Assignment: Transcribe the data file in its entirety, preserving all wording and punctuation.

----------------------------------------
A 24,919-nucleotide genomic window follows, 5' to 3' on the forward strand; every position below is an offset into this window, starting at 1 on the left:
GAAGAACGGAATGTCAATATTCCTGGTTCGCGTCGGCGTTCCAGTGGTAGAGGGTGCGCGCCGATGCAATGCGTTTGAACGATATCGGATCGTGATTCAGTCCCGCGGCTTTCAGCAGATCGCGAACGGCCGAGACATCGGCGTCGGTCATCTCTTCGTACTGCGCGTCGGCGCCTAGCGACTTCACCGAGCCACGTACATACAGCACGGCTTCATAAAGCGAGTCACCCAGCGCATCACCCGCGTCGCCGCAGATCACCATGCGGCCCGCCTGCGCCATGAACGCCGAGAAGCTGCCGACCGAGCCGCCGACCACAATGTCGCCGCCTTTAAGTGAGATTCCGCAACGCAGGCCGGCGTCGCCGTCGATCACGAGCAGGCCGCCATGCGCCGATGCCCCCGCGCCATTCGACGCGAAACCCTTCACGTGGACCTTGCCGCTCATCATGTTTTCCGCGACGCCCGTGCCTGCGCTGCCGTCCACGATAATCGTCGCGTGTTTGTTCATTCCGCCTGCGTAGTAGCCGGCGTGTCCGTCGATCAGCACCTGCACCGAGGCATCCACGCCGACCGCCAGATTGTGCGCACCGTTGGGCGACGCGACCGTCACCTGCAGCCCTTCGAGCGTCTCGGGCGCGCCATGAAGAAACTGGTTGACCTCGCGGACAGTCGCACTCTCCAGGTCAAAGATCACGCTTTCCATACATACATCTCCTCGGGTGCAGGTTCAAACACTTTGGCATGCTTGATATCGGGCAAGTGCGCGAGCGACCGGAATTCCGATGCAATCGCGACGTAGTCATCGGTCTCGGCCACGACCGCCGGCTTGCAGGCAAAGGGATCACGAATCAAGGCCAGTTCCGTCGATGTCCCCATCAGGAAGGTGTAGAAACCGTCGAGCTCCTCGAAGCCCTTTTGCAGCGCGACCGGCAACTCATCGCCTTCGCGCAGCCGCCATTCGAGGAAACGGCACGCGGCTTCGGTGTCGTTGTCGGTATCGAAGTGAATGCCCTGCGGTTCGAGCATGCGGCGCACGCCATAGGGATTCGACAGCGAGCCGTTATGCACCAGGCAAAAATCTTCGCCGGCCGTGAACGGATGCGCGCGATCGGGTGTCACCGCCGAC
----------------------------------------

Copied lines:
A 24,919-nucleotide genomic window follows, 5' to 3' on the forward strand; every position below is an offset into this window, starting at 1 on the left:
GAAGAACGGAATGTCAATATTCCTGGTTCGCGTCGGCGTTCCAGTGGTAGAGGGTGCGCGCCGATGCAATGCGTTTGAACGATATCGGATCGTGATTCAGTCCCGCGGCTTTCAGCAGATCGCGAACGGCCGAGACATCGGCGTCGGTCATCTCTTCGTACTGCGCGTCGGCGCCTAGCGACTTCACCGAGCCACGTACATACAGCACGGCTTCATAAAGCGAGTCACCCAGCGCATCACCCGCGTCGCCGCAGATCACCATGCGGCCCGCCTGCGCCATGAACGCCGAGAAGCTGCCGACCGAGCCGCCGACCACAATGTCGCCGCCTTTAAGTGAGATTCCGCAACGCAGGCCGGCGTCGCCGTCGATCACGAGCAGGCCGCCATGCGCCGATGCCCCCGCGCCATTCGACGCGAAACCCTTCACGTGGACCTTGCCGCTCATCATGTTTTCCGCGACGCCCGTGCCTGCGCTGCCGTCCACGATAATCGTCGCGTGTTTGTTCATTCCGCCTGCGTAGTAGCCGGCGTGTCCGTCGATCAGCACCTGCACCGAGGCATCCACGCCGACCGCCAGATTGTGCGCACCGTTGGGCGACGCGACCGTCACCTGCAGCCCTTCGAGCGTCTCGGGCGCGCCATGAAGAAACTGGTTGACCTCGCGGACAGTCGCACTCTCCAGGTCAAAGATCACGCTTTCCATACATACATCTCCTCGGGTGCAGGTTCAAACACTTTGGCATGCTTGATATCGGGCAAGTGCGCGAGCGACCGGAATTCCGATGCAATCGCGACGTAGTCATCGGTCTCGGCCACGACCGCCGGCTTGCAGGCAAAGGGATCACGAATCAAGGCCAGTTCCGTCGATGTCCCCATCAGGAAGGTGTAGAAACCGTCGAGCTCCTCGAAGCCCTTTTGCAGCGCGACCGGCAACTCATCGCCTTCGCGCAGCCGCCATTCGAGGAAACGGCACGCGGCTTCGGTGTCGTTGTCGGTATCGAAGTGAATGCCCTGCGGTTCGAGCATGCGGCGCACGCCATAGGGATTCGACAGCGAGCCGTTATGCACCAGGCAAAAATCTTCGCCGGCCGTGAACGGATGCGCGCGATCGGGTGTCACCGCCGAC